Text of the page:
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Defense & Security

Portable mine detector borrows x-ray astronomy methods

From OE Reports Number 195 - March 2000
29 March 2000, SPIE Newsroom. DOI: 10.1117/2.6200003.0003
Figure 1. The forward-looking ELF mine detector includes a small low-power x-ray transmitter, receiver, and board-level computer, all of which can be carried by a single person. A second person would carry batteries to power the system.

A fully portable mine detector that uses x-rays to sense explosives is being tested for demining in Bosnia and Croatia. Unlike other x-ray backscatter systems, the ELF landmine detection system, developed by Henry M. Blair Consulting and System Specialists for ChemTech, doesn't penetrate the ground and image the mines, which requires high powers. Instead, the ELF penetrates slightly below the surface and looks for return fluorescence signals from the effluence given off by explosives. The detector (its name, ELF, stands for "Eliminate Landmines Forever") uses transmitter and receiver optics based on x-ray optics designed for orbiting x-ray observatories. The instrument is still in prototype, but the developers plan to integrate it with a global positioning system (GPS), which will enable the device to provide users with a GPS-referenced map of mine locations.

Around the world, there are more than 100 million antipersonnel mines in the ground, which kill or injure more than 70 people a day-approximately one person every 15 minutes. Moreover, land that is suspected of being mined cannot be used safely until it is cleared of mines. In Croatia, for example, there are a little more than one million mines. "About 12 percent of Croatia can't be used," Blair said. "You have about 10 percent of the population displaced in their own country; they can't go home, go back to their farms, because the area may be mined."

Demining is a slow and dangerous process. The most common form of mine detector is a rod, poked into the ground by hand. Statistically, one deminer dies for every 1000 mines removed. A forward-looking detector with a range of even just a few meters, and which detects and discriminates between mines with different explosives in all kinds of soils and terrain, would save the lives of deminers and significantly increase the speed of determining that an area is clear of mines.

How it works

The three most common explosives in land mines (TNT, RDX, and PETN) all emit effluence over their entire lifetimes. The effluence rises through the ground (if the mine is buried). The ELF system, which uses lidar techniques, includes a transmitter that emits soft x-rays near .1 nm (see figure). Blair said that unlike ground-penetrating x-ray backscatter systems, the x-ray source does not need to be particularly special, merely portable. The wavelength excites the effluence until it fluoresces. The return signal is concentrated and sensed by a proprietary detector, then processed by the board-level computer using a neural net software that determines which of the explosives produced the gas (each explosive has a distinct signature). Range distance is figured using standard lidar ranging techniques. The system can provide a response to a signal in 300 ms -- effectively real time for this application. The entire system is forward looking and can be carried by a single person, with a second carrying the batteries for the computer and x-ray source.

The ELF is designed to have a range from 1 to 30 m. Blair said, "The head of the demining effort [in Croatia] told me, 'if you can give me two meters, I'll never have another guy die.'" Spatial accuracy is designed to be 12 cm at a range of 30 m. A head-up display will show range and azimuth location. Supplementary GPS-related location data is planned for the beta system.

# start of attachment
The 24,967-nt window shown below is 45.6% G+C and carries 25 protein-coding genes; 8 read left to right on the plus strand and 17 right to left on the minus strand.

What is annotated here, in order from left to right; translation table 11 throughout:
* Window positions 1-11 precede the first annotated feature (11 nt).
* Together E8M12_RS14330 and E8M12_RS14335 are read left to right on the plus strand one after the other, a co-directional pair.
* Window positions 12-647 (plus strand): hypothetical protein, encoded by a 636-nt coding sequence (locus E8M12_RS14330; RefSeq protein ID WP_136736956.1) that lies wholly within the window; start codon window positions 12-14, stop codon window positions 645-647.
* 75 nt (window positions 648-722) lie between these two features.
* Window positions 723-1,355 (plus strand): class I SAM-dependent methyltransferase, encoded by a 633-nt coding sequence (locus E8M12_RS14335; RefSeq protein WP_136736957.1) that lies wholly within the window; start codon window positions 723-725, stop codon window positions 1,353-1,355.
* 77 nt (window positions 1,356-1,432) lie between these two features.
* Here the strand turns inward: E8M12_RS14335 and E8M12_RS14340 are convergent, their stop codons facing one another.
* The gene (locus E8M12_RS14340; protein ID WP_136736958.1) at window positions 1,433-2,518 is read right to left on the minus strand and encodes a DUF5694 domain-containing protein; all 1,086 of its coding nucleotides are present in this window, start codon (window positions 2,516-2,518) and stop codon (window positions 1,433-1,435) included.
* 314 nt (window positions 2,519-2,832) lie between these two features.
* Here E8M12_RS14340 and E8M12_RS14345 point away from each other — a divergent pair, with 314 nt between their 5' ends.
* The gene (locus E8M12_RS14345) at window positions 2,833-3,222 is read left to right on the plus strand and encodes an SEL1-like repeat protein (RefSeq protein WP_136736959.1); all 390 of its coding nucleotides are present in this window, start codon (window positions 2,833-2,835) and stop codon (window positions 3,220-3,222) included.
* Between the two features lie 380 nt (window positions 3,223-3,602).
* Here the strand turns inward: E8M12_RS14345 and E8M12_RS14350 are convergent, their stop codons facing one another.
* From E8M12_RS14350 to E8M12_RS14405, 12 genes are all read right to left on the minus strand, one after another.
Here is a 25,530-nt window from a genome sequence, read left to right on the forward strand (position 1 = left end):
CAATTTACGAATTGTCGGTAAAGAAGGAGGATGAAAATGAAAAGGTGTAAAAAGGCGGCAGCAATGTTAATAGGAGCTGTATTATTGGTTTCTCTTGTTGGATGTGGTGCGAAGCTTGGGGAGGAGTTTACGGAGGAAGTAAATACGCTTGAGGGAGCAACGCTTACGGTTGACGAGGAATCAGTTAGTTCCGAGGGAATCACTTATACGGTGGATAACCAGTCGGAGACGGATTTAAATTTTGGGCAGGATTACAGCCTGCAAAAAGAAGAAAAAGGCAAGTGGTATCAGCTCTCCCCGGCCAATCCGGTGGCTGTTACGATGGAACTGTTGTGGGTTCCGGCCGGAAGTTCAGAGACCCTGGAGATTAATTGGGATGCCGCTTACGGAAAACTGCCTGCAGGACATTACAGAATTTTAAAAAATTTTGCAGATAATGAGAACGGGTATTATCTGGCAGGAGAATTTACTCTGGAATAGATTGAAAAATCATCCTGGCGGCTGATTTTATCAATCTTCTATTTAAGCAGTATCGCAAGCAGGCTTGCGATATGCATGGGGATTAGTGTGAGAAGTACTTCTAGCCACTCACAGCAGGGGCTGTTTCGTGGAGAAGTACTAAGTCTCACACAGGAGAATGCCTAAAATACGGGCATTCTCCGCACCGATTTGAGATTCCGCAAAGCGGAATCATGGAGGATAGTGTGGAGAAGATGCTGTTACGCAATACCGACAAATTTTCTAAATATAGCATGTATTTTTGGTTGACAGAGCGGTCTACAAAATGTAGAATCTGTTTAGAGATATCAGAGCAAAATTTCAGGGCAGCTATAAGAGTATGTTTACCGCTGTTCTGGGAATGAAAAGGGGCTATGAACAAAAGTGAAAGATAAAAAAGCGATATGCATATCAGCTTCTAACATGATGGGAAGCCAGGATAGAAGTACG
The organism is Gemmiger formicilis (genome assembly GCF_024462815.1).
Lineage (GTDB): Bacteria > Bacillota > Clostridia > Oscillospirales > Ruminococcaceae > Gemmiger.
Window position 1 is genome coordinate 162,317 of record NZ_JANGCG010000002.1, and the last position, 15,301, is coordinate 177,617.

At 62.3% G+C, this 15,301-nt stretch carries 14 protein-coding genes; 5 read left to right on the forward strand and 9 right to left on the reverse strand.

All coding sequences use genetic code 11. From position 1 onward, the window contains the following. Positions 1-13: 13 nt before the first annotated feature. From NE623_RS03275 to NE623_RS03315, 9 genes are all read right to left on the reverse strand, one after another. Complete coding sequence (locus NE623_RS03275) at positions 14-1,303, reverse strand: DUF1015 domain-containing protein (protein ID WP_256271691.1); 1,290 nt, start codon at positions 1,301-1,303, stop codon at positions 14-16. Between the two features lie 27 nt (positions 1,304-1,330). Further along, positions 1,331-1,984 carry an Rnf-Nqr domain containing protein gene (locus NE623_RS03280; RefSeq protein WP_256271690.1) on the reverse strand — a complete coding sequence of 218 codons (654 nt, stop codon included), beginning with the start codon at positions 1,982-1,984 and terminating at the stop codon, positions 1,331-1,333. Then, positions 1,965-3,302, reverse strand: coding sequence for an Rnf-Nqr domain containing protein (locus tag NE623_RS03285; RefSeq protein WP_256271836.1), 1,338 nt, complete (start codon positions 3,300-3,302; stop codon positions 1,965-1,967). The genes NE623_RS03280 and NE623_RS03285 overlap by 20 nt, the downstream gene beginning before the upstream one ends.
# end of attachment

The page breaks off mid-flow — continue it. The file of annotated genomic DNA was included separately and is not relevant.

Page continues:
Alternative methods

Dogs have successfully been used for demining. There's some question what the dogs smell, but they are capable of identifying mine locations. The dogs, however, get distracted, bored, and tired, just like people.

The venerable metal detector senses induced current in the casings of a mine. Drawbacks of the system include its inability to detect nonmetallic mines and the common false alarms from any sort of metal.

Other kinds of technologies include infrared heaters and detectors, whcih image mines as hot (or cold) spots that don't belong in a scene. Ground-penetrating radar, mounted on booms or flown over the suspected mine field, show promise. But it doesn't work well on dry soil, produces false positives from rocks and tree roots, and it requires a lot of equipment. X-ray backscatter, nuclear quadrupole resonance, and chemical sniffers all detect the explosives, rather than the casings. These methods are in development as well. For all of the methods, data processing and the signal-to-noise ratios are significant.

Current testing

In December, an early version of the ELF was field tested in Tucson for a team from Mine Action Consultants, which oversees demining projects in Bosnia and in other locations funded by the International Monetary Fund. Four grams of each of three explosives (RDX, PETN, and military TNT) were placed in small cardboard boxes. The three boxes were buried in larger boxes of mineralized soil 20 hours before the first test. A fourth large box of soil was used as the control. The equipment operator did not know which of the large boxes were which. At a distance of 1.5 m, three sets of readings were performed (with the box order changed between readings). After two days, another set of readings were made. The detector correctly identified the contents of the boxes in all 16 readings.

Range testing was scheduled to occur in February in Croatia. Weather permitting, in March, Blair expects the prototype will be tested in the mine fields in that country.

Yvonne Carts-Powell

Yvonne Carts-Powell, based in Boston, writes about optoelectronics and the Internet.